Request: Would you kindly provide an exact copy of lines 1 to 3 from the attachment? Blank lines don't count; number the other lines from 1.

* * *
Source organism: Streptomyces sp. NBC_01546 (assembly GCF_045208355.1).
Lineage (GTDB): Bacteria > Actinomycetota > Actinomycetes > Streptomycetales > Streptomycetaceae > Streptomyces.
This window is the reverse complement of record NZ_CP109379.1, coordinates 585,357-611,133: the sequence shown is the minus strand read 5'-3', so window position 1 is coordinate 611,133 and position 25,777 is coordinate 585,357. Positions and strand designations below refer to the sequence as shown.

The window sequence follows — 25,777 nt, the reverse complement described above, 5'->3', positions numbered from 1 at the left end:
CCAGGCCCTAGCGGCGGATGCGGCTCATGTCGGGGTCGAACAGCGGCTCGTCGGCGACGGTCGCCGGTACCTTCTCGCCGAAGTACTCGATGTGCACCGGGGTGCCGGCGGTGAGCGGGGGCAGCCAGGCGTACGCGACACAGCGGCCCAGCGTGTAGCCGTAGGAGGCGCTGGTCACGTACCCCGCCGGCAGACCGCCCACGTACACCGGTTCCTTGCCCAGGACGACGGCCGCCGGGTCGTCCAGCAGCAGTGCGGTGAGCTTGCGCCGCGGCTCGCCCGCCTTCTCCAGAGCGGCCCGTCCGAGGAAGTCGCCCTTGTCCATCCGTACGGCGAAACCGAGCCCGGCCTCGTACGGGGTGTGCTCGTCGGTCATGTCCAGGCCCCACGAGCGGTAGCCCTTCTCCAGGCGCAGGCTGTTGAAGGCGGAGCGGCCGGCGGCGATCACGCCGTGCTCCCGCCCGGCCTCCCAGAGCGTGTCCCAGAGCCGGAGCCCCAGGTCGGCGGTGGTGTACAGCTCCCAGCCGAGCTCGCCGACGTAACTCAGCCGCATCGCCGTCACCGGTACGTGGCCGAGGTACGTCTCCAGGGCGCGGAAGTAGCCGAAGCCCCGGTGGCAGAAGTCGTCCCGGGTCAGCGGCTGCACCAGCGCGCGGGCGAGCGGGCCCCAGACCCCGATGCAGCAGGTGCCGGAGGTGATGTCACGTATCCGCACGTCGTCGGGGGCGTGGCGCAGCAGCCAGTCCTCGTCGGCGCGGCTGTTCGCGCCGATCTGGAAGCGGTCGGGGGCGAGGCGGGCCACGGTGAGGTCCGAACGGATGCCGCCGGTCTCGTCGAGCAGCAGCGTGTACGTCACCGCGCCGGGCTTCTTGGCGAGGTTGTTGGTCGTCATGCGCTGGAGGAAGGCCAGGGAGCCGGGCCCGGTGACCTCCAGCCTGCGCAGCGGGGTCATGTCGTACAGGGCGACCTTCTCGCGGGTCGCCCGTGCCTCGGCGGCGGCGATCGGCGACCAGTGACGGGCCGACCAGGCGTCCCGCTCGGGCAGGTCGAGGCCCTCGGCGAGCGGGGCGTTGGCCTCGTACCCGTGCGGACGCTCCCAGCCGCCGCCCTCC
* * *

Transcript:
Source organism: Streptomyces sp. NBC_01546 (assembly GCF_045208355.1).
Lineage (GTDB): Bacteria > Actinomycetota > Actinomycetes > Streptomycetales > Streptomycetaceae > Streptomyces.
This window is the reverse complement of record NZ_CP109379.1, coordinates 585,357-611,133: the sequence shown is the minus strand read 5'-3', so window position 1 is coordinate 611,133 and position 25,777 is coordinate 585,357. Positions and strand designations below refer to the sequence as shown.